Volume 7 Issue 232
Published - 14:00 UTC 08:00 EST 20-Aug-2005 
Next Update - 14:00 UTC 08:00 EST 21-Aug-2005

Editor: Susan K. Boyer, RN
Vidyya.
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Young children at risk for impaired reading skills following medulloblastoma irradiation

Irradiation therapy for the brain cancer medulloblastoma is more likely to impair IQ and reading skills of younger children than older children even if the dose of radiation is reduced, according to the results of the largest study of its kind, conducted by investigators at St. Jude Children's Research Hospital, Texas Children's Cancer Center (Houston) and Royal Children's Hospital (Melbourne, Australia). more  

Episode of minor depression found to increase the risk for developing major depression

Those who feel sad and lack an interest in regular life activities for at least two weeks and qualify for a diagnosis of minor depression are six times as likely to develop major depression compared to those who don't have these symptoms, according to a longitudinal study on risks for depression. Most medical conditions do not increase the risk for developing major depression except for those who suffer from a stroke; who are almost ten times as likely to experience a major depression. These findings will be presented at the 113th Annual Convention of the American Psychological Association in Washington, DC. more

80 year olds should be given heart bypass surgery

Doctors should not shy away from giving 80 year olds heart bypass surgery, suggests research published ahead of print in Heart. Most of those who received the treatment were still alive five years later and had half the risk of death of their peers in the general population, the research reveals. more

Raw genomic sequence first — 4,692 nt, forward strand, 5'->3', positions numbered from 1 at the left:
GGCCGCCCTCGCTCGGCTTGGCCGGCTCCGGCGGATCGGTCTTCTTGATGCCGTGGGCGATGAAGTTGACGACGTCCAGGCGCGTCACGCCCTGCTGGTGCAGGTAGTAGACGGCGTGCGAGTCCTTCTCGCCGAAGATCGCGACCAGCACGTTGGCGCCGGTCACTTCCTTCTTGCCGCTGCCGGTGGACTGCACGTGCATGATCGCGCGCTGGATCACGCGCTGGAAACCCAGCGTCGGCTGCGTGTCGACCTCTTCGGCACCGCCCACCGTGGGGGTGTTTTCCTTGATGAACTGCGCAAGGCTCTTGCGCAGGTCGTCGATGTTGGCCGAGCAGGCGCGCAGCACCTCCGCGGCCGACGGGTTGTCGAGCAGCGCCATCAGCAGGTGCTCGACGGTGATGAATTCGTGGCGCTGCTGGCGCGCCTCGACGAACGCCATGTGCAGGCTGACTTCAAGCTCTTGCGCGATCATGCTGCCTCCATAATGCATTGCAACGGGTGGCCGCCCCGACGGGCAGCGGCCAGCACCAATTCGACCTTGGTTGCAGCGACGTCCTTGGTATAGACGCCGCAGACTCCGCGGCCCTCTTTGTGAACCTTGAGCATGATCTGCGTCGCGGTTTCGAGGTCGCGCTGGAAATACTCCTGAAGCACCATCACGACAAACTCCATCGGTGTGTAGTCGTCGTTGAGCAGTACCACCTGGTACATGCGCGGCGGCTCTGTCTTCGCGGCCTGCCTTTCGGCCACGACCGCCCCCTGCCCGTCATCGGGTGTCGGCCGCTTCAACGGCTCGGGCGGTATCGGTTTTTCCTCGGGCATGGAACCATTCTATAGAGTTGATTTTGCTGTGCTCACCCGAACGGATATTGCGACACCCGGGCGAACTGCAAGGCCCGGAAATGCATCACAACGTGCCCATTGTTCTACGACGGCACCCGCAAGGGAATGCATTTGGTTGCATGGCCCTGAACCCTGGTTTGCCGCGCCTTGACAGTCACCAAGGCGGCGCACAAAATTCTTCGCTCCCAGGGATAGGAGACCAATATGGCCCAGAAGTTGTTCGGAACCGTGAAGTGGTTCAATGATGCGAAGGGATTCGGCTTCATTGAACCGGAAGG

New therapy recommendations for spinal complications of cancer

Cancer patients and their physicians have new answers as they seek the best treatment for the immobilizing trauma of spinal cord compression in metastatic cancer, thanks to Roy Patchell and colleagues at the University of Kentucky. more

Race and gender disparities persist in heart attack care and mortality 

Despite a decade of initiatives to remedy health disparities in cardiovascular medicine, at least some aspects of the treatment of U.S. patients hospitalized for heart attacks continues to vary according to sex and race, according to a study by researchers at Emory University in collaboration with Yale University and other centers. The results, reported in this week's New England Journal of Medicine, found a consistent pattern of less intensive treatment offered to women and black heart-attack patients. more

Add Hepatitis B vaccination to your back to school list  

A vaccine is available to prevent hepatitis B, and it is strongly endorsed by medical and public health experts as safe and effective. According to CDC, all children aged 0-18 years should receive the hepatitis B vaccine series. more

Tissue engineered from fetal skin cells could treat pediatric burns

Swiss researchers have used skin constructed from fetal skin cells to treat eight children withburns, reporting their results in paper published online by The Lancet. more

 

CDC recommends the hepatitis B vaccine for all children aged 0-18 years